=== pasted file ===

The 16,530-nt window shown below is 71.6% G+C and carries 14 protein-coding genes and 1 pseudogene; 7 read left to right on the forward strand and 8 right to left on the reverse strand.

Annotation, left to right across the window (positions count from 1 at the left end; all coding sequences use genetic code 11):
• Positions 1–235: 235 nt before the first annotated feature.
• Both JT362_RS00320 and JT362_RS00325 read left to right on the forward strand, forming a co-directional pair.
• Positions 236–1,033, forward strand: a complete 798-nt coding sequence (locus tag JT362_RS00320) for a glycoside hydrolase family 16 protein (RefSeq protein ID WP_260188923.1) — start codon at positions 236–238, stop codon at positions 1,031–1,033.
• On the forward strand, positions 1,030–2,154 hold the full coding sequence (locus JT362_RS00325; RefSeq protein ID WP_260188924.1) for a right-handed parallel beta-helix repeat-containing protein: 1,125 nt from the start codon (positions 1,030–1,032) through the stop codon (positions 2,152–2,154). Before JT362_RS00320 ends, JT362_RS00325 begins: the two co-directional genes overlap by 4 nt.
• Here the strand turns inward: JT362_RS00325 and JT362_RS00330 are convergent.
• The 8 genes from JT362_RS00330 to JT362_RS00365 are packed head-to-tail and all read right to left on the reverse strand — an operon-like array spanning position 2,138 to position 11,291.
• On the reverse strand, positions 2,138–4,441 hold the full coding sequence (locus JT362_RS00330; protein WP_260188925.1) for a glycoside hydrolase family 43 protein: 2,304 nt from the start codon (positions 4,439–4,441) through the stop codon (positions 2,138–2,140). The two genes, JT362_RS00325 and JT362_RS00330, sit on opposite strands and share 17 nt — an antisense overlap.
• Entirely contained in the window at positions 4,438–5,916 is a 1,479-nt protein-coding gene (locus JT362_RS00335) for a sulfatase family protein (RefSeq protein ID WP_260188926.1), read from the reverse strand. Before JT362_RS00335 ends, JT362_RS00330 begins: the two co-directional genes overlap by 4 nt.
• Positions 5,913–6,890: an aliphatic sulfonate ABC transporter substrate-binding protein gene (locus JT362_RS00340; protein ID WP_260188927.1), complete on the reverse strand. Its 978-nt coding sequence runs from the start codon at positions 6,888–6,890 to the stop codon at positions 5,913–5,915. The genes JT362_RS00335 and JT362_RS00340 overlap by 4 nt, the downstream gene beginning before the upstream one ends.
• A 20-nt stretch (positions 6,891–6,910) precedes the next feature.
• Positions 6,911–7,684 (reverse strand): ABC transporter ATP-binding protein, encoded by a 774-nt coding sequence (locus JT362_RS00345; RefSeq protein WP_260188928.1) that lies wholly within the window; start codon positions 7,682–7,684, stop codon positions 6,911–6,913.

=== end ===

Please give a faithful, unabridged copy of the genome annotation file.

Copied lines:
The 16,530-nt window shown below is 71.6% G+C and carries 14 protein-coding genes and 1 pseudogene; 7 read left to right on the forward strand and 8 right to left on the reverse strand.

Annotation, left to right across the window (positions count from 1 at the left end; all coding sequences use genetic code 11):
• Positions 1–235: 235 nt before the first annotated feature.
• Both JT362_RS00320 and JT362_RS00325 read left to right on the forward strand, forming a co-directional pair.
• Positions 236–1,033, forward strand: a complete 798-nt coding sequence (locus tag JT362_RS00320) for a glycoside hydrolase family 16 protein (RefSeq protein ID WP_260188923.1) — start codon at positions 236–238, stop codon at positions 1,031–1,033.
• On the forward strand, positions 1,030–2,154 hold the full coding sequence (locus JT362_RS00325; RefSeq protein ID WP_260188924.1) for a right-handed parallel beta-helix repeat-containing protein: 1,125 nt from the start codon (positions 1,030–1,032) through the stop codon (positions 2,152–2,154). Before JT362_RS00320 ends, JT362_RS00325 begins: the two co-directional genes overlap by 4 nt.
• Here the strand turns inward: JT362_RS00325 and JT362_RS00330 are convergent.
• The 8 genes from JT362_RS00330 to JT362_RS00365 are packed head-to-tail and all read right to left on the reverse strand — an operon-like array spanning position 2,138 to position 11,291.
• On the reverse strand, positions 2,138–4,441 hold the full coding sequence (locus JT362_RS00330; protein WP_260188925.1) for a glycoside hydrolase family 43 protein: 2,304 nt from the start codon (positions 4,439–4,441) through the stop codon (positions 2,138–2,140). The two genes, JT362_RS00325 and JT362_RS00330, sit on opposite strands and share 17 nt — an antisense overlap.
• Entirely contained in the window at positions 4,438–5,916 is a 1,479-nt protein-coding gene (locus JT362_RS00335) for a sulfatase family protein (RefSeq protein ID WP_260188926.1), read from the reverse strand. Before JT362_RS00335 ends, JT362_RS00330 begins: the two co-directional genes overlap by 4 nt.
• Positions 5,913–6,890: an aliphatic sulfonate ABC transporter substrate-binding protein gene (locus JT362_RS00340; protein ID WP_260188927.1), complete on the reverse strand. Its 978-nt coding sequence runs from the start codon at positions 6,888–6,890 to the stop codon at positions 5,913–5,915. The genes JT362_RS00335 and JT362_RS00340 overlap by 4 nt, the downstream gene beginning before the upstream one ends.
• A 20-nt stretch (positions 6,891–6,910) precedes the next feature.
• Positions 6,911–7,684 (reverse strand): ABC transporter ATP-binding protein, encoded by a 774-nt coding sequence (locus JT362_RS00345; RefSeq protein WP_260188928.1) that lies wholly within the window; start codon positions 7,682–7,684, stop codon positions 6,911–6,913.